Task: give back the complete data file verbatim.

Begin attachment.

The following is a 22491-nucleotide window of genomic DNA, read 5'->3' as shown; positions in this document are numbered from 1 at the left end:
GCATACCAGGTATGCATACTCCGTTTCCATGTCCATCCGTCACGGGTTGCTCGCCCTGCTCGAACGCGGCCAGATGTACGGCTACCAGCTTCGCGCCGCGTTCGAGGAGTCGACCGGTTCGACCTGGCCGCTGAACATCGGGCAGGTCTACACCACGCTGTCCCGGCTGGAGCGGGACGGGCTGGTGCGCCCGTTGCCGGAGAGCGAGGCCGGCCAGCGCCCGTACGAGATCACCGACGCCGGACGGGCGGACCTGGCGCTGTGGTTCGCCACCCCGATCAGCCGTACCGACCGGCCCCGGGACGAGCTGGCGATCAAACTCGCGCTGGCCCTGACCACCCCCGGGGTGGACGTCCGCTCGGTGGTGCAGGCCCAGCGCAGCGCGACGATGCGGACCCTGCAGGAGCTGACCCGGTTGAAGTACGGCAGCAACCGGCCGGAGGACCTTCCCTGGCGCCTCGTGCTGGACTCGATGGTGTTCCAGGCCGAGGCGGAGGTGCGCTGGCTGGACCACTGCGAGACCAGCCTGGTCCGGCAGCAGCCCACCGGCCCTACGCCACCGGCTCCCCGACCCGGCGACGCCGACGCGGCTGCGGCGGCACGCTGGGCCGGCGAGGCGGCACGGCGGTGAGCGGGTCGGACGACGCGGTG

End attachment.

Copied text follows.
The following is a 22491-nucleotide window of genomic DNA, read 5'->3' as shown; positions in this document are numbered from 1 at the left end:
GCATACCAGGTATGCATACTCCGTTTCCATGTCCATCCGTCACGGGTTGCTCGCCCTGCTCGAACGCGGCCAGATGTACGGCTACCAGCTTCGCGCCGCGTTCGAGGAGTCGACCGGTTCGACCTGGCCGCTGAACATCGGGCAGGTCTACACCACGCTGTCCCGGCTGGAGCGGGACGGGCTGGTGCGCCCGTTGCCGGAGAGCGAGGCCGGCCAGCGCCCGTACGAGATCACCGACGCCGGACGGGCGGACCTGGCGCTGTGGTTCGCCACCCCGATCAGCCGTACCGACCGGCCCCGGGACGAGCTGGCGATCAAACTCGCGCTGGCCCTGACCACCCCCGGGGTGGACGTCCGCTCGGTGGTGCAGGCCCAGCGCAGCGCGACGATGCGGACCCTGCAGGAGCTGACCCGGTTGAAGTACGGCAGCAACCGGCCGGAGGACCTTCCCTGGCGCCTCGTGCTGGACTCGATGGTGTTCCAGGCCGAGGCGGAGGTGCGCTGGCTGGACCACTGCGAGACCAGCCTGGTCCGGCAGCAGCCCACCGGCCCTACGCCACCGGCTCCCCGACCCGGCGACGCCGACGCGGCTGCGGCGGCACGCTGGGCCGGCGAGGCGGCACGGCGGTGAGCGGGTCGGACGACGCGGTG